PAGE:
In addition to being income eligible, the applicant must also be within certain asset limits. Assets are divided into two categories: exempt and countable. Exempt assets are not considered when determining an applicant’s Medicaid eligibility. Some of the most common exempt assets include the primary residence, one vehicle, prepaid funerals, personal effects, and household items. In short, these are items that may be retained by the institutionalized individual and/or the community spouse without jeopardizing benefits.

Exempt assets stand in contrast with countable assets, which include any resource or property not listed as an exempt asset that holds value and could become liquid. Common countable assets include checking or savings accounts, CDs, stocks, bonds, mutual funds, non-homestead real estate, additional vehicles, and virtually any other investment that could be readily converted to cash.

Treatment of IRAs from a Medicaid countability perspective varies by state.[4] In a select few states, IRAs are considered exempt assets for both the community spouse and institutionalized spouse. Some states only exempt IRAs for the community spouse. Still, other states will only treat it as exempt if the owner is taking their Required Minimum Distributions (RMDs). This means that the owner can have an IRA of any value, and it will not prevent them from qualifying for Medicaid benefits. One pitfall, however, is that RMDs count as income to the owner.

Although the Medicaid rules regarding countable and exempt assets render an institutionalized individual effectively impoverished, there is a carve-out that allows the Medicaid applicant to retain assets with a limited value referred to as the Individual Resource Allowance. In most states, the Individual Resource Allowance is $2,000. This means a Medicaid applicant can retain no more than $2,000 in countable assets and be eligible for benefits. If the applicant is single, this is all they may keep. If the applicant is married, the community spouse can retain a separate amount known as the Community Spouse Resource Allowance (CSRA). This allowance varies by state but is generally between $27,480 and $137,400 as of January 1, 2022.[5]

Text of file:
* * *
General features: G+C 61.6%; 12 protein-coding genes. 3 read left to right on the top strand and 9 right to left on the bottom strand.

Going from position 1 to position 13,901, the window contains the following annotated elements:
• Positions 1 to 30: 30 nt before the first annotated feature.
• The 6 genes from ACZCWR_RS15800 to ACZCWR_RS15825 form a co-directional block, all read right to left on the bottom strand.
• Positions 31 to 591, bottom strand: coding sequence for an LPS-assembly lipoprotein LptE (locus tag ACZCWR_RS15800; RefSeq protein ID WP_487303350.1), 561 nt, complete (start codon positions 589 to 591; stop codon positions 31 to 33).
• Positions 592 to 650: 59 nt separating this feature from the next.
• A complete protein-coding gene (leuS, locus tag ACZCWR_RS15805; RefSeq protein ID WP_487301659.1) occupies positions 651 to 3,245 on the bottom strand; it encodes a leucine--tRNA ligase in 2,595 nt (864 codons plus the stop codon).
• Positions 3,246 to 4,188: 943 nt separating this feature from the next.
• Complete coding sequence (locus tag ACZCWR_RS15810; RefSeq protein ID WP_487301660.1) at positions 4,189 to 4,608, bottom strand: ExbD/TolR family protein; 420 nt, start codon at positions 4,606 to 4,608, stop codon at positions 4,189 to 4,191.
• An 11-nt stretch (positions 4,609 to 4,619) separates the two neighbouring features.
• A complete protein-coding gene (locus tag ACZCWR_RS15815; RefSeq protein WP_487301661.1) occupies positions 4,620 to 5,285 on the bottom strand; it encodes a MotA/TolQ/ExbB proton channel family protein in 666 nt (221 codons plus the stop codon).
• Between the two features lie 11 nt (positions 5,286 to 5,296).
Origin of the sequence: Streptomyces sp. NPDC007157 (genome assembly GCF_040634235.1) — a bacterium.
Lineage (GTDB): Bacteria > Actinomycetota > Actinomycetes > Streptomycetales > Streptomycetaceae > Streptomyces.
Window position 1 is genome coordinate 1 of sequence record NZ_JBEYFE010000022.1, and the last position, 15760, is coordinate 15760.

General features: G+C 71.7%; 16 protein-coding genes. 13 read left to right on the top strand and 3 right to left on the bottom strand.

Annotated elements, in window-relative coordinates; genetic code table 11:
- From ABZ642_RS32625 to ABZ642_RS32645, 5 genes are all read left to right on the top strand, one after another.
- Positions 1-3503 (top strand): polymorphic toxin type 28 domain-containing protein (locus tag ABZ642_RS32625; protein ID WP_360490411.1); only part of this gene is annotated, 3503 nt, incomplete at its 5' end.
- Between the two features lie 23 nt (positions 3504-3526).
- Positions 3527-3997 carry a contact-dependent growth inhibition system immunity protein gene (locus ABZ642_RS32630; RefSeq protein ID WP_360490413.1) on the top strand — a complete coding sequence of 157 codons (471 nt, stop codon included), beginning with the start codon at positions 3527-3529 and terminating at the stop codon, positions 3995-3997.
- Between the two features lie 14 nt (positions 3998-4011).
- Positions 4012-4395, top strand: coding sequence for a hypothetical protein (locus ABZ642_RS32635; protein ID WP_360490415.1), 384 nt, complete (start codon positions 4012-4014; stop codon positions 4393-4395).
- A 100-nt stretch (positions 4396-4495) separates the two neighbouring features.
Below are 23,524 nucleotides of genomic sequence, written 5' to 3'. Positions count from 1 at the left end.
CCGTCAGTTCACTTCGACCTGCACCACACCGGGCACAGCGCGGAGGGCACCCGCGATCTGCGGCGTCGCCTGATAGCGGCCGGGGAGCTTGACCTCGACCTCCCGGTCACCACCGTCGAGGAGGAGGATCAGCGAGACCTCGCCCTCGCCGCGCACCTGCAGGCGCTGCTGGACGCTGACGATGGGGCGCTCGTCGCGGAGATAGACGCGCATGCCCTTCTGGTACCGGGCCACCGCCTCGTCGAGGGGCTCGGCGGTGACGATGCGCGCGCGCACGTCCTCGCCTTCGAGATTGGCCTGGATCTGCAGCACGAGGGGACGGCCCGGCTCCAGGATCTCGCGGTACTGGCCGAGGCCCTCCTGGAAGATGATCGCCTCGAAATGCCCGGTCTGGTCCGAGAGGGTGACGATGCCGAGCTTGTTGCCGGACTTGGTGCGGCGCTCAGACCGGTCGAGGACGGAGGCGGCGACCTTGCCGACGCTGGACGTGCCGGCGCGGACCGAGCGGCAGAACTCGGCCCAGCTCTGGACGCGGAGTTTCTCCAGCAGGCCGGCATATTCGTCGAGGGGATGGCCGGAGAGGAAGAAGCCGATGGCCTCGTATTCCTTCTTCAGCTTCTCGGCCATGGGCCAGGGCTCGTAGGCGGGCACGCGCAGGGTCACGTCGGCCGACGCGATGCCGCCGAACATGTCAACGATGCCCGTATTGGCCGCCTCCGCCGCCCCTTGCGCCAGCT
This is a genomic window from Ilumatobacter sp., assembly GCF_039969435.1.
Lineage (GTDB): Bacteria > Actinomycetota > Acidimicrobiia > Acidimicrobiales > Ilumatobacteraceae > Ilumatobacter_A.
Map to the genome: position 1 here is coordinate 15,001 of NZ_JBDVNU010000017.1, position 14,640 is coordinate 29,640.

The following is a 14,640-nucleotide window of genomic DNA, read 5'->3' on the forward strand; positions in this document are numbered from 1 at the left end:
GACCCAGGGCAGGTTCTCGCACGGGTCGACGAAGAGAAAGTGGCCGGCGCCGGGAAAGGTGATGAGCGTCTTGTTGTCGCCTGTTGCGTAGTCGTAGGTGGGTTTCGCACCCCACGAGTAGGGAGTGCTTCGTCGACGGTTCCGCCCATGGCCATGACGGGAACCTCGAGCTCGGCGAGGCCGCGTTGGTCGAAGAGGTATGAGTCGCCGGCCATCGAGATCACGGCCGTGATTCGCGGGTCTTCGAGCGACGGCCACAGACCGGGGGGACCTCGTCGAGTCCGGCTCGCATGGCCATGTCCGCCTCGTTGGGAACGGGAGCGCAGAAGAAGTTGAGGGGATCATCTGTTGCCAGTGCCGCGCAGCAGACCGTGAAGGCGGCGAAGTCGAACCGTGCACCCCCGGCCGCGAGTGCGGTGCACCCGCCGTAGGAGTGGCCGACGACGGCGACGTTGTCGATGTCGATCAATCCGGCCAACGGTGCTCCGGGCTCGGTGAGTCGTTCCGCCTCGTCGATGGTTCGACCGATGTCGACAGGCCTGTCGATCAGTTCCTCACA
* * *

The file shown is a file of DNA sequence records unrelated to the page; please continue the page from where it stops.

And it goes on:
Unsurprisingly, most individuals do not automatically qualify for Medicaid. Countable assets exceeding the applicable limit must be eliminated, or “spent down” for the person to qualify. In many cases, this can be accomplished by paying off a mortgage or other debts, purchasing or improving exempt assets, or other assets preservation strategies. However, most families typically spend this money on the nursing home bill until they have depleted their life savings. The alternative option is to engage in crisis Medicaid planning.

Crisis Medicaid Planning Tools

As discussed, those attempting to qualify for Medicaid as a means of paying for long-term care can do so by “spending down” otherwise countable assets. Eliminating these assets is how one can accelerate eligibility without first exhausting their assets on the nursing home bill alone. These spend-down methods constitute process of crisis Medicaid planning.

Common spend-down methods include paying off any outstanding debts, purchasing or improving exempt assets (for example, a new vehicle), and using tools to convert excess assets into income. These tools typically include promissory notes and Medicaid Compliant Annuities (MCAs). Both a promissory note and an MCA work by converting a lump sum of assets into an income stream.

In the case of a promissory note, the note is typically made between the institutionalized individual or the community spouse and a family member. The lender lends money to the maker who must then repay the money in accordance with the terms of the contract (typically monthly payments for a certain period of time). An MCA, on the other hand, is a single premium immediate annuity (SPIA). In this case, the institutionalized individual or the community spouse establishes the contract with an insurance company that provides regular payments in exchange for a lump sum premium.

Both promissory notes and MCAs must comply with the Deficit Reduction Act of 2005.[6] In most cases, a promissory note must be non-transferable, may not cancel upon the lender’s death, and must require payments continue to the lender’s estate, which subjects the balance of the note to recovery by the state Medicaid agency for expenses paid on the institutionalized individual’s behalf. In regard to an MCA, the annuity contract must be irrevocable, non-assignable, provide equal monthly payments, have a term that is equal to or less than the owner’s Medicaid life expectancy[7], and designate the state Medicaid agency as the primary or contingent death beneficiary.[8]

While it may seem the promissory note and the MCA stand on equal footing, it is important to recognize the promissory note is not a viable crisis Medicaid planning strategy in every state. Several state Medicaid agencies specifically restrict the use of promissory notes as an allowable tool. Plus, promissory notes do not solve the problems associated with IRAs. Specifically, an IRA cannot be used to fund a promissory note, as it would first need to be liquidated. However, an MCA can be funded with an IRA.

The benefit of using an MCA in the case of an IRA is the avoidance of tax consequences associated with liquidating the account. Rather than creating a taxable event through liquidation, the funds may be transferred, tax-free, to the annuity. The funds are then taxed as the annuity payments are disbursed to the owner. All payments received within a calendar year will be taxable to the owner. This allows the owner to eliminate the IRA as an asset for Medicaid purposes, spread the tax liability over several years, and accelerate their eligibility for benefits.

Medicaid Compliant Annuity Strategies